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martin f krafft wrote:
also sprach Blair L Strang <bls@totalinfosecurity.com> [2005.03.15.2256 +0100]:

Sorry I didn't understand from your original post that this was
only happening occasionally.  Duh!

It does only happen occassionally...

Perhaps look into ip_conntrack_max?

I don't have such a file. ip_conntrack_expect is the only other

It /is/ a bit of a long shot because you probably would have noticed messages
saying "ip_conntrack: maximum limit of <n> entries exceeded" from your kernel. But
worth a look anyway.

ip_conntrack_max is a sysctl which determines how many conntrack entries are kept.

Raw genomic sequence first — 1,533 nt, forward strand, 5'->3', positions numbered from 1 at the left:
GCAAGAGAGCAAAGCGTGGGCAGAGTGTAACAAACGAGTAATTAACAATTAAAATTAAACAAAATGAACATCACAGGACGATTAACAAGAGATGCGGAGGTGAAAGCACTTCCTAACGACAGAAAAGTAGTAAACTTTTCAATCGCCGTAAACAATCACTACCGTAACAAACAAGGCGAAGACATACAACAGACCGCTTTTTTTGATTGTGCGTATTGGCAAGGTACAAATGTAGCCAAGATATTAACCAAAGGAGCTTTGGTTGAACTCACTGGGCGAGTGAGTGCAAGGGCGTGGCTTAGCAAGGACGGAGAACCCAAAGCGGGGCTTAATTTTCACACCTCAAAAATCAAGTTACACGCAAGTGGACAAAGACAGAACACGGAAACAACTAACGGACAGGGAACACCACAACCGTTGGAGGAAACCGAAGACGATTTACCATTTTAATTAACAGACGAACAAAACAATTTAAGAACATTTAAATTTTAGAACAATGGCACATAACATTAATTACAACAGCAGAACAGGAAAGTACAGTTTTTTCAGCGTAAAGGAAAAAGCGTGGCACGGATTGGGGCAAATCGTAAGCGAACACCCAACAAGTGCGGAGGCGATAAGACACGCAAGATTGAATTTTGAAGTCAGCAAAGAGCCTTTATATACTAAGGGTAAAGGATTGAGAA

See: /proc/sys/net/ipv4/ip_conntrack_max.

Comparing this with "wc -l /proc/net/ip_conntrack" will tell you how close to the
limit you are at a given point in time.  The numbers can change pretty dramatically
depending on use or abuse; a single nmap -sU -T Insane will chew through a lot of
conntracks (1600 or so at peak when I tried it).



M-x yow!
Well, O.K.  I'll compromise with my principles because of EXISTENTIAL DESPAIR!

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